It was the last day of school my freshman year of high school. My mom was a teacher so we had the whole house to ourselves for half of the day. My boyfriend and I had been together since the 8th grade and had always had it bad for each other.In our second grade year books, we profess our love to one another and I have a rather attractive picture of us being in K4 together. We had a very physical relationship from the start. We only had intercourse twice. The second time, I got pregnant.

I was the good kid. I was an honor student, in the national honor society, beta club, show choir, church youth group-you name it. Once I found out I was pregnant, none of that mattered to anyone anymore. It was the outward expression of this act we had committed that clouded everyone’s opinion of me. We weren’t doing anything everyone else wasn’t doing, we just got caught.

I stayed in school for my entire pregnancy. I left 4 days before I had my daughter. Bailey Madison was born on March the 15th, 1996. I was able to stay on home bound the remainder of the school year and went back to complete high school, with honors, might I add, my junior and senior year.

Bailey’s father and I went through some definite ups and downs, mostly downs at this point. He wasn’t ready to fully grow-up and I wasn’t ready or willing to put up with his games. Having Bailey changed us, we had to learn to be parents together and then work on the relationship with time.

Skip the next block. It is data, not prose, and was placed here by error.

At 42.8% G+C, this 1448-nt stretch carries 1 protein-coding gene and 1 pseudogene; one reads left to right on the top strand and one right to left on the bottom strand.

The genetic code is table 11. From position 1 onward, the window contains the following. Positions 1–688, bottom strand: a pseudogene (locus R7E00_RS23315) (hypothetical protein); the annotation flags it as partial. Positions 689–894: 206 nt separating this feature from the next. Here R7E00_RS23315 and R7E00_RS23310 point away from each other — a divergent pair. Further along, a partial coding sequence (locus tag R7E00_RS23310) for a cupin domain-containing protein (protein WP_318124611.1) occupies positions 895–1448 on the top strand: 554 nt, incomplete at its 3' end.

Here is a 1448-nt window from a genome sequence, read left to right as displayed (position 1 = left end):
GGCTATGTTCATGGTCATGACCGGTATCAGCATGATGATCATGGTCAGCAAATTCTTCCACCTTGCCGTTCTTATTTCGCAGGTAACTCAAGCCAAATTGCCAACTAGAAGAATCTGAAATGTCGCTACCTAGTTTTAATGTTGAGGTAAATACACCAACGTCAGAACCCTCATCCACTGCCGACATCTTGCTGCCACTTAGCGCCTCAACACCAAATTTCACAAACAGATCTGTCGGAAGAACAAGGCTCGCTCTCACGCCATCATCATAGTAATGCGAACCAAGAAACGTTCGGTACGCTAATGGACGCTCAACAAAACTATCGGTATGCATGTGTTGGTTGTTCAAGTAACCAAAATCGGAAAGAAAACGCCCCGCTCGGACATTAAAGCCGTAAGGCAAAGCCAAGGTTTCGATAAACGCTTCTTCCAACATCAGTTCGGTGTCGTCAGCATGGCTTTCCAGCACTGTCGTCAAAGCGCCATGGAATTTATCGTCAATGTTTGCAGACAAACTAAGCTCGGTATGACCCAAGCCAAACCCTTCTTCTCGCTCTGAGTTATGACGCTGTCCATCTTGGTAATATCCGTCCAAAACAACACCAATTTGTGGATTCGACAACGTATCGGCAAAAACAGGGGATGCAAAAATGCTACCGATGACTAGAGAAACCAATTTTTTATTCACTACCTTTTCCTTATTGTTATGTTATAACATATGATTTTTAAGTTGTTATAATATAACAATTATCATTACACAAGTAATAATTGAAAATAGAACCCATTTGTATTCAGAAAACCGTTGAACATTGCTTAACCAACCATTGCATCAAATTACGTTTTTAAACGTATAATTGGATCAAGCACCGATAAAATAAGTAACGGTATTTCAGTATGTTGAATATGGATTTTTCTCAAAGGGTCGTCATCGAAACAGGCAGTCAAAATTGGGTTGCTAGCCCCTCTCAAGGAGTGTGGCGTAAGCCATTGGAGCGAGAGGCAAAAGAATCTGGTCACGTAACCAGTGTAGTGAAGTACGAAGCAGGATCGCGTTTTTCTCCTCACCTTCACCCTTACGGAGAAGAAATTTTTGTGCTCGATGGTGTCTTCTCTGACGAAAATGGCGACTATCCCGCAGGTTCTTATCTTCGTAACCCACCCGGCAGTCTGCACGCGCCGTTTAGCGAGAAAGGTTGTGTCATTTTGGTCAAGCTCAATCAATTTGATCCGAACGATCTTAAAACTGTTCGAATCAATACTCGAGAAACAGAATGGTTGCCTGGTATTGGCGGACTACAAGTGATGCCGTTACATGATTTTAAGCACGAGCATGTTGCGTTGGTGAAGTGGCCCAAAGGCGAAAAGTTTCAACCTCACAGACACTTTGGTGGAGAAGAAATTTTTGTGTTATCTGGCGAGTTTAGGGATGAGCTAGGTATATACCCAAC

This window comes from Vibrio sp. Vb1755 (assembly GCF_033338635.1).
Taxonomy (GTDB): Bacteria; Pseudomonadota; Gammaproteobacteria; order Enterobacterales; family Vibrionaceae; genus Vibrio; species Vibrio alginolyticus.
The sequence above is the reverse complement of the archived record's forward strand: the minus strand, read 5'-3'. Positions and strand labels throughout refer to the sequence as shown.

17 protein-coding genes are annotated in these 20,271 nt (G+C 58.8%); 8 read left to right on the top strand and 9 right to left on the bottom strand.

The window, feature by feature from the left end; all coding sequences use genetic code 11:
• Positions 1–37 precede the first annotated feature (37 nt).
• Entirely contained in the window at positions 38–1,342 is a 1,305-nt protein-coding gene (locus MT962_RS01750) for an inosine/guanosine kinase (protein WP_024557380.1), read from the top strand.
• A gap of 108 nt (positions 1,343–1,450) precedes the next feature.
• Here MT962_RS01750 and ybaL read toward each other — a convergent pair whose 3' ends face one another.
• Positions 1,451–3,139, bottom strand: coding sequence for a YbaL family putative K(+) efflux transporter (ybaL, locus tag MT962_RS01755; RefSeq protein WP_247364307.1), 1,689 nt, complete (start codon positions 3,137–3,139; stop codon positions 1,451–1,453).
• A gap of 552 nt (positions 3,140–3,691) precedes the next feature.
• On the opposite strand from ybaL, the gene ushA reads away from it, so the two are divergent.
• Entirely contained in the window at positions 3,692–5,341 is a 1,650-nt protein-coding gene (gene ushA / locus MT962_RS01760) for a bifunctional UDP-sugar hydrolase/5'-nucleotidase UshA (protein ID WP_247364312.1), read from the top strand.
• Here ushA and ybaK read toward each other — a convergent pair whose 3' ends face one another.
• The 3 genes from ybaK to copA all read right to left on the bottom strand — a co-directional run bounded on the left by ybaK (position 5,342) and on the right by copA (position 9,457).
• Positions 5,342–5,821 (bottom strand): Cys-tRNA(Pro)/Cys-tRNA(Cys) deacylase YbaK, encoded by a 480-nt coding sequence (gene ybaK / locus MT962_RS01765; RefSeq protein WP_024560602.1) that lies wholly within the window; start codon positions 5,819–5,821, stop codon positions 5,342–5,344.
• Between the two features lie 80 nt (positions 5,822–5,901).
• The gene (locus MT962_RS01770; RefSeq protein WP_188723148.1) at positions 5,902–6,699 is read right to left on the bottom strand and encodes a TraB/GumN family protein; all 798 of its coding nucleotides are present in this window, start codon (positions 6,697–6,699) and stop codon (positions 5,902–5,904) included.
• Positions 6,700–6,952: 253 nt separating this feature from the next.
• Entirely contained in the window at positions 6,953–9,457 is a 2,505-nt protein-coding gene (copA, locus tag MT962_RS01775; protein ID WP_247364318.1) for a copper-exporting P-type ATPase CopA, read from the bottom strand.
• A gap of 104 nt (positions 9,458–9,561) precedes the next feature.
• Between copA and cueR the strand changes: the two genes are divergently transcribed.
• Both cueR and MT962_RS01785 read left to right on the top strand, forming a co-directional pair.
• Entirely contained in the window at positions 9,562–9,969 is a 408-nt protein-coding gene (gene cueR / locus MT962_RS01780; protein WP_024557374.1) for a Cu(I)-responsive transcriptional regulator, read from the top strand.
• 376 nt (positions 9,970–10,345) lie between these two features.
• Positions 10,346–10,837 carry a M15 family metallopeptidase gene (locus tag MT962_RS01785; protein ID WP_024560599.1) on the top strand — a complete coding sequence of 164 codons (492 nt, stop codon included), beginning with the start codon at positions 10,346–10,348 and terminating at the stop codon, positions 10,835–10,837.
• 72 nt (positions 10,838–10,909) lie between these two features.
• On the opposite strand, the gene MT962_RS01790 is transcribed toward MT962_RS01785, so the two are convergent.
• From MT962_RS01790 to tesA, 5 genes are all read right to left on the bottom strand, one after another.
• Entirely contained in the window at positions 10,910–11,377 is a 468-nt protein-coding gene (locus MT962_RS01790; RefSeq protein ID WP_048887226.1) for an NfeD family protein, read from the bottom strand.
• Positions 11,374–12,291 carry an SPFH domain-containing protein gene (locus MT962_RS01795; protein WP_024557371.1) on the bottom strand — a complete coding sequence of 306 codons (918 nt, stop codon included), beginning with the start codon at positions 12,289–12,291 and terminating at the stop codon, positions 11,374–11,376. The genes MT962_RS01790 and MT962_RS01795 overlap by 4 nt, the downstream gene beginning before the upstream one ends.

Fast-forward to the present -we have now been married for 5 years. We have two more children, Rylee Morgan who is four and Jace Thomas who is 2. I do not pretend that it has been easy, but we love each other dearly and are both 100% committed to not letting our family fall into the stereotypical patterns that so often happen with young families.

Being a teen mom is the hardest thing I have ever done and am now convinced ,at almost 25, that it is the hardest thing I will ever have to do. It changed me in so many ways, I would not be who I am today if not for the journey. I think in some ways just as an alcoholic will always be considered an alcoholic, I will always consider myself a teen mom.

There are two things I must do on a daily, sometimes hourly, basis. Number 1, as you so wonderfully put it, I need to Stand Up. I have to make the best out of every situation that is handed to me. That includes every negative comment, sideways stare,or harsh word. I am proud of where I am, of my children and my choices. Second, I must Look Up. I know that God has a plan for my life and my family. He doesn’t make mistakes. I lean on Him to guide me and lead me where He wants me to be. I want for Him to be as proud of me as I am of my own children.


Dear Erin — Thanks for your story, Erin. I like it because it is very real. You don’t try and sugar coat stuff… you tell it like it is. I, like you, depend on God so much. Without Him, I am nothing.

It is so good to hear that there are other young couples out there trying to do the same thing we are. It isn’t easy…but, contrary to popular opinion, it IS possible! God bless you and your beautiful family.

love standupgirl becky